One thing Lake knew how to do was organize, multi-task, and get things done.

With two-and-a-half years left in her undergrad, knowing that she would need to attend school full-time while working full-time, Lake managed to get that done in a year and three-quarters. Then she did something even more ambitious  she enrolled in WMU-Cooley's two-year, full-time program, taking five and six classes a term. 

"It ended up being lots of fun," laughed Lake. "I did cut my hours back at work, where I went into the office 25 hours a week, then did everything else remotely or by cell phone. I guess you could call me an overachiever! I also managed to do other things, like participating in a number of student org activities, working as the managing editor of the Law Journal, and acting as the public relations director for Help Save the Next Girl, which is an organization that helps victims of human trafficking."

Lake was knee-deep in extra-curricular activities. Every experience built on her legal skills and elevated her self confidence. The part that she enjoyed the most though was being able to work with, and be in front of people. She hoped everyone would follow her on her "journey to save the world."

Sheila Lake
Lake was unanimously voted to be the valedictory speaker at the Tampa Bay campus graduation. This high achiever didn't stop with the commencement ceremony though. She studied hard for the Florida bar, passed on her first try, then started practicing immediately. One of the partners she had worked with at her original firm, who started her own firm, jumped at the chance to have her join.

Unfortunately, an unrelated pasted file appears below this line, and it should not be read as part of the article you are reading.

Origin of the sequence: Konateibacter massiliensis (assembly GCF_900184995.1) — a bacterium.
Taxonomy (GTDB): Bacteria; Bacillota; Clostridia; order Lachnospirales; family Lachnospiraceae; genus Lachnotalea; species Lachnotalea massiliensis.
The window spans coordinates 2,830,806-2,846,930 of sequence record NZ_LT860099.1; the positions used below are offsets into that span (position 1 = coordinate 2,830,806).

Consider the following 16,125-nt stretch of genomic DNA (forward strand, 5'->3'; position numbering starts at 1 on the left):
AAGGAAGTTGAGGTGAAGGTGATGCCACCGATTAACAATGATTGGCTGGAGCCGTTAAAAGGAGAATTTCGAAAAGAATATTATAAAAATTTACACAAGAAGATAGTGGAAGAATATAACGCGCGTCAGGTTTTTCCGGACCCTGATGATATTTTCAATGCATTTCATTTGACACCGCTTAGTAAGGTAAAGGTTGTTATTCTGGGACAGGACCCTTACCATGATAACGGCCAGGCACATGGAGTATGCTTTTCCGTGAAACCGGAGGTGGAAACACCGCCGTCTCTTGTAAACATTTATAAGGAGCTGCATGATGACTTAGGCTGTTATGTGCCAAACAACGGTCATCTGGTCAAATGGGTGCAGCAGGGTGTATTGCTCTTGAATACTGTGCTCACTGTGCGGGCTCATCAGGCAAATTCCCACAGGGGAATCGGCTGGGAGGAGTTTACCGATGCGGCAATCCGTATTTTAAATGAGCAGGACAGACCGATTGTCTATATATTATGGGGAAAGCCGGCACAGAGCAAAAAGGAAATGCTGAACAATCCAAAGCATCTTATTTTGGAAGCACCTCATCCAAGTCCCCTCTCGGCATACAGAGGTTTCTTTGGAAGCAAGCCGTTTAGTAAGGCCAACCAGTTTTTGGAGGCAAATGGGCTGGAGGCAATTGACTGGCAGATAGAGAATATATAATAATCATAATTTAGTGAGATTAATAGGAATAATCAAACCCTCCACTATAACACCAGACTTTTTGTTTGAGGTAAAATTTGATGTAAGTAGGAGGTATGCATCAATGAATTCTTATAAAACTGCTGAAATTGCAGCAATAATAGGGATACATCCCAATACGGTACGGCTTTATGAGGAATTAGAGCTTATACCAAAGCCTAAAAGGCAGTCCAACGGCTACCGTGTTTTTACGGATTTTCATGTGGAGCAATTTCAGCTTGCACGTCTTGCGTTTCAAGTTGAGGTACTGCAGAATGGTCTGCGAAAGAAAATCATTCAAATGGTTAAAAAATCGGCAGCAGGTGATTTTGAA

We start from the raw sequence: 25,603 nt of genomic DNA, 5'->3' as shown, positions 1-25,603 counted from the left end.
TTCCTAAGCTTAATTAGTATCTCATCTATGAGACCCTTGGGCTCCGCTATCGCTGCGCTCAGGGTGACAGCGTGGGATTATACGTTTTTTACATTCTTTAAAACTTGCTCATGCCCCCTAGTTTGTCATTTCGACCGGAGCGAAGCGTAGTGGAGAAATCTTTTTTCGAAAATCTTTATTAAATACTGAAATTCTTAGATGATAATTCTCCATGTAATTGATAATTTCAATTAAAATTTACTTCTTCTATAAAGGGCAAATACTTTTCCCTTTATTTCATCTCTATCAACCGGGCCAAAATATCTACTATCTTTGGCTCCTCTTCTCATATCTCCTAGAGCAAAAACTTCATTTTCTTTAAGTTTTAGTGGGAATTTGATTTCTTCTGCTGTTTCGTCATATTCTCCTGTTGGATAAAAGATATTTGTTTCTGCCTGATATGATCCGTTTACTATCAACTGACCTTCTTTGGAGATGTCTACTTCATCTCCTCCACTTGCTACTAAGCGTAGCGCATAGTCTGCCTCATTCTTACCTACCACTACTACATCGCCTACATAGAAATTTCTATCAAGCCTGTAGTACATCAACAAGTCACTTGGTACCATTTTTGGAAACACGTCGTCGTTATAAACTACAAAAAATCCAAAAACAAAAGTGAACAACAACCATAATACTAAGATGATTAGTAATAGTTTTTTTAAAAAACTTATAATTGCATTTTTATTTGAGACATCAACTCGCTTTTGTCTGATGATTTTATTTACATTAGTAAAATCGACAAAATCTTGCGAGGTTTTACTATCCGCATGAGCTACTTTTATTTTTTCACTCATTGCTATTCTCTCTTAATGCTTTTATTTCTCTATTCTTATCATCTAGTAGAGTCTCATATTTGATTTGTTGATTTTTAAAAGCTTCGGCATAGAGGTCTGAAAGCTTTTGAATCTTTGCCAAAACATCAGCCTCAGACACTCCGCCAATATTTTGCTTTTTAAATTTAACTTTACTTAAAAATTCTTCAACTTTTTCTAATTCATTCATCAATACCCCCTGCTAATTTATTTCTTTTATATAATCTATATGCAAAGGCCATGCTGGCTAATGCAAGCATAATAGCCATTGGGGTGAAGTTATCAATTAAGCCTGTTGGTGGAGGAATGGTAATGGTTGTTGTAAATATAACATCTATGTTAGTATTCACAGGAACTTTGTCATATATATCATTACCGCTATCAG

What's Next?

It seems like Lake has reached all her goals, but look for more from this motivating woman.

"My goal is to have my own firm," says Lake. "I know the business side of things, and I’m learning the legal side of it now.  My son graduated from law school in December and sat for the February bar. I want to build a future for my children. I have another daughter who keeps teasing me that she is thinking about going to law school."

"I also want to do pro-bono work. I want to do civil rights work. I want to do things that matter. My goal is to help people. And that’s my passion and it means more to me than money now.

Lake continues to be involved with WMU-Cooley Law School and alumni. 

"I cannot believe the amount of support and encouragement that I have gotten from the school and alumni association," stated Lake. "I am currently the chair of the outreach committee and it’s amazing how much support you received from the time you enroll through graduation. It's the kind of help that allows you to be successful in your career and your life. I have never encountered this much support before."

Advice for law students

  • Work hard.
  • Learn how law school works first, before thinking about joining groups and activities.
  • Read everything.
  • Brief every case.
  • Get rid of all the canned outlines and canned briefs. If you can’t do it yourself, you are not going to understand it, in law school, on the bar exam or in practice.
  • If you don't understand something, find something to supplement it. There are tons of resources. 
  • Stick to basics. 
  • You know who you are; you know how you learn; you know what you need to succeed.